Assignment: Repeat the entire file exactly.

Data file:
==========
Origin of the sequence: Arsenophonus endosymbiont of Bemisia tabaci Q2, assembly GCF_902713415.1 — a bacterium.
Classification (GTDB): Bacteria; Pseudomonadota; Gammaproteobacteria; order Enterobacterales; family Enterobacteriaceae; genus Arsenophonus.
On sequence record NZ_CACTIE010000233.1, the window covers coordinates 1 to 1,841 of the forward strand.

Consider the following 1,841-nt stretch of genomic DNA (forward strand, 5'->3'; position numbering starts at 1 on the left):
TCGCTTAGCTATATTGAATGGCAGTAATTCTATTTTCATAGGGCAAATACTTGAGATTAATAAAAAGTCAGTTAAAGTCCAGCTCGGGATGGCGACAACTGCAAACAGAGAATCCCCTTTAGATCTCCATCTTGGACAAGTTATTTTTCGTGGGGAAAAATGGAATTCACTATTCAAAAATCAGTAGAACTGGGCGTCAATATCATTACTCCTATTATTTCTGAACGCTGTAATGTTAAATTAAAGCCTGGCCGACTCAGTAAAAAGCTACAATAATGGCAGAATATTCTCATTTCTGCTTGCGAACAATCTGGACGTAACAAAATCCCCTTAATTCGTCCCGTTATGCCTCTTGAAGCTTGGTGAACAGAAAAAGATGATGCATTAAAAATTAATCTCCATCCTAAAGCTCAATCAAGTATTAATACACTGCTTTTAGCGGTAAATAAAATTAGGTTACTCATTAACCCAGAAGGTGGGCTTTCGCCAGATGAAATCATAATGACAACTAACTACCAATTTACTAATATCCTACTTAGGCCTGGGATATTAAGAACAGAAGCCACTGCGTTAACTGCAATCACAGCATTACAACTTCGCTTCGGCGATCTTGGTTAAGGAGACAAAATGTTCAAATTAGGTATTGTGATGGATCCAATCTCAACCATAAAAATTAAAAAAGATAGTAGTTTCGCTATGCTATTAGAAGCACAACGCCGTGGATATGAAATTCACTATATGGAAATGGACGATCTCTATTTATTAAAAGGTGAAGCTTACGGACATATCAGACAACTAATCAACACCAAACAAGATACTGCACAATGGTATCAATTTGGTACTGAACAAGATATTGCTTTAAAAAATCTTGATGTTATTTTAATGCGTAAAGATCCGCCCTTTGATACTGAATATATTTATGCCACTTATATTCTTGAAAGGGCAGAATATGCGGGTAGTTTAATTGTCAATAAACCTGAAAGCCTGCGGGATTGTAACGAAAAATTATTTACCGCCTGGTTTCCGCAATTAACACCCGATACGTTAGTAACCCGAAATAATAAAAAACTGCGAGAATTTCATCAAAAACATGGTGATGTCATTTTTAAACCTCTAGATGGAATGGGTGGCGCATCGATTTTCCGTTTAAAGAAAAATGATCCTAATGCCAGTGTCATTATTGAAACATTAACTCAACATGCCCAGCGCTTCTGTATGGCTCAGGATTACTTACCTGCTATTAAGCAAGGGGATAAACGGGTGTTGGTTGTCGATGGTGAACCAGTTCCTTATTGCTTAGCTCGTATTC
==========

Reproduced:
Origin of the sequence: Arsenophonus endosymbiont of Bemisia tabaci Q2, assembly GCF_902713415.1 — a bacterium.
Classification (GTDB): Bacteria; Pseudomonadota; Gammaproteobacteria; order Enterobacterales; family Enterobacteriaceae; genus Arsenophonus.
On sequence record NZ_CACTIE010000233.1, the window covers coordinates 1 to 1,841 of the forward strand.

Consider the following 1,841-nt stretch of genomic DNA (forward strand, 5'->3'; position numbering starts at 1 on the left):
TCGCTTAGCTATATTGAATGGCAGTAATTCTATTTTCATAGGGCAAATACTTGAGATTAATAAAAAGTCAGTTAAAGTCCAGCTCGGGATGGCGACAACTGCAAACAGAGAATCCCCTTTAGATCTCCATCTTGGACAAGTTATTTTTCGTGGGGAAAAATGGAATTCACTATTCAAAAATCAGTAGAACTGGGCGTCAATATCATTACTCCTATTATTTCTGAACGCTGTAATGTTAAATTAAAGCCTGGCCGACTCAGTAAAAAGCTACAATAATGGCAGAATATTCTCATTTCTGCTTGCGAACAATCTGGACGTAACAAAATCCCCTTAATTCGTCCCGTTATGCCTCTTGAAGCTTGGTGAACAGAAAAAGATGATGCATTAAAAATTAATCTCCATCCTAAAGCTCAATCAAGTATTAATACACTGCTTTTAGCGGTAAATAAAATTAGGTTACTCATTAACCCAGAAGGTGGGCTTTCGCCAGATGAAATCATAATGACAACTAACTACCAATTTACTAATATCCTACTTAGGCCTGGGATATTAAGAACAGAAGCCACTGCGTTAACTGCAATCACAGCATTACAACTTCGCTTCGGCGATCTTGGTTAAGGAGACAAAATGTTCAAATTAGGTATTGTGATGGATCCAATCTCAACCATAAAAATTAAAAAAGATAGTAGTTTCGCTATGCTATTAGAAGCACAACGCCGTGGATATGAAATTCACTATATGGAAATGGACGATCTCTATTTATTAAAAGGTGAAGCTTACGGACATATCAGACAACTAATCAACACCAAACAAGATACTGCACAATGGTATCAATTTGGTACTGAACAAGATATTGCTTTAAAAAATCTTGATGTTATTTTAATGCGTAAAGATCCGCCCTTTGATACTGAATATATTTATGCCACTTATATTCTTGAAAGGGCAGAATATGCGGGTAGTTTAATTGTCAATAAACCTGAAAGCCTGCGGGATTGTAACGAAAAATTATTTACCGCCTGGTTTCCGCAATTAACACCCGATACGTTAGTAACCCGAAATAATAAAAAACTGCGAGAATTTCATCAAAAACATGGTGATGTCATTTTTAAACCTCTAGATGGAATGGGTGGCGCATCGATTTTCCGTTTAAAGAAAAATGATCCTAATGCCAGTGTCATTATTGAAACATTAACTCAACATGCCCAGCGCTTCTGTATGGCTCAGGATTACTTACCTGCTATTAAGCAAGGGGATAAACGGGTGTTGGTTGTCGATGGTGAACCAGTTCCTTATTGCTTAGCTCGTATTC